Colombia: former Farc chief recaptured at the prison gate
A leader of the former FARC guerilla, Jesus Santrich, was arrested in Colombia on Friday at the very door of the prison, following pressure from the United States to try him for cocaine trafficking and opposed at his release.
He was hospitalized Saturday in Bogota to treat wounds he had inflicted on his arms in prison and is in a “stable” state, said Saturday the University Hospital Mayor Mederi in a statement.
“Santrich has just been recaptured at the door” of La Picota, protested on Twitter the party Farc, founded by the former Marxist rebellion after the peace agreement of 2016, whose former rebel commander was the one of the negotiators.
Sitting in a wheelchair, 52-year-old Jesus Santrich, who was visually impaired, was surrounded by Public Prosecutors when he had just crossed the gate of this prison in southern Bogota.
The air was shot down, he was brought back into the penitentiary, then transported to a police helicopter, whose destination was not specified by the authorities.
A source close to Santrich then told AFP that he had been taken to the prosecutor’s office in Bogotá.
The Attorney General’s Office stated in a statement that it had “implemented” a detention order for the drug trafficking investigation, which Sousis Paucis Hernandez Solarte, aka Jesus Santrich, is doing in the United States, and which led to his detention in April 2018.
Farc denounces the “hate”
“They are constantly stabbing the peace, with hate they reduce the agreement to crumbs,” denounced the leader of the Revolutionary Common Alternative Force (Farc) party, Rodrigo Londoño, on Twitter.
The Special Jurisdiction of Peace (JEP), resulting from the agreement with the former guerrilla and responsible for judging the most serious crimes of the armed conflict, ordered Wednesday the release of Jesus Santrich.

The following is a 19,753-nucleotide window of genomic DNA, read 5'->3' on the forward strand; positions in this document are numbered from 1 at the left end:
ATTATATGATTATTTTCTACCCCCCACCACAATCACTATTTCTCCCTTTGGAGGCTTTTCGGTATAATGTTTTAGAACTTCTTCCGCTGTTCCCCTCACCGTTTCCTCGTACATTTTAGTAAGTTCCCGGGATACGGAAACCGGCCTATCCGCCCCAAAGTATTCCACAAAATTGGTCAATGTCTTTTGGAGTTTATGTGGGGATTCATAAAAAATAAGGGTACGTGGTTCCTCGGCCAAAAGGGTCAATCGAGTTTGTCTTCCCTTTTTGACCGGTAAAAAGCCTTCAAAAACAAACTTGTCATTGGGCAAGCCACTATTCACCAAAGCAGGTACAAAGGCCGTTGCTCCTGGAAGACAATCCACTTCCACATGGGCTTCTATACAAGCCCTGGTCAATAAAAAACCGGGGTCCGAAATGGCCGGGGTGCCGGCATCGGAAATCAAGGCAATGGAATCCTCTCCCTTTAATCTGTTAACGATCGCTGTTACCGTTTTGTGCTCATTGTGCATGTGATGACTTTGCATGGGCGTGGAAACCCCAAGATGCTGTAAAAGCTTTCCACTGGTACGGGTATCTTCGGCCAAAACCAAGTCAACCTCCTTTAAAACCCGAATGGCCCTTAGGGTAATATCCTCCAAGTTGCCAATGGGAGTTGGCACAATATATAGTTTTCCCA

She had argued that she had not received evidence from the US authorities of her involvement in cocaine trafficking to the United States after the signing of the agreement with the former Revolutionary Armed Forces of Colombia (Farc), turned into a political party under the same acronym.
But the next day, the US Embassy in Bogota called on the Colombian authorities to “urgently appeal” against this decision.
“No decision” changes “the fact that a grand jury” in New York has accused Santrich of “alleged conspiracy to send 10 tons of cocaine to the United States between June 2017 and April 2018,” said Thursday the diplomatic representation in a statement.
Jesus Santrich, who has always claimed his innocence and denounces a conspiracy by Washington and the Colombian prosecutor’s office, has carried out two hunger strikes during his detention.
Earlier Friday, the prison administration announced that Jesus Santrich had “slightly” injured his arms while he was waiting for his release.
Dressings were visible on his wrists when he was brought to the prison gate, before being taken back inside La Picota.
The president for extradition
After the JEP decision, Colombia’s public prosecutor, Nestor Humberto Martinez, resigned on Wednesday and right-wing President Ivan Duque, elected on the promise to change the peace agreement, said he was “indignant”.
Mr. Duque had supported the intention to appeal, saying he was willing to authorize the extradition of Santrich.
Friday, the Colombian president supported the new arrest of Santrich, without mentioning the possible extradition of the former guerrilla.
“Those who reluctantly engage in criminal activity must bear the full weight of the law,” said Duque in a speech.
Pablo Catatumbo, another former guerrilla commander, now Senator Farc, protested against the re-arrest. “After being released, @JSantrich-FARC was recaptured at the exit of La Picota. Unreleased! We call on international organizations to ensure the implementation of the agreements, “he tweeted .
The historic peace agreement, signed with the oldest guerrillas on the American continent and hailed by the international community, has allowed the disarmament of about 7,000 rebels and put an end to more than half a century of armed confrontation between the rebels and the rebels. the Colombian state.
It provides that the perpetrators of serious crimes, guerrillas and members of the police, can benefit from alternative sentences to prison provided they tell the truth, compensate the victims and commit to never again resort to violence.
But it does not protect from an extradition those who have recidivated after its entry into force.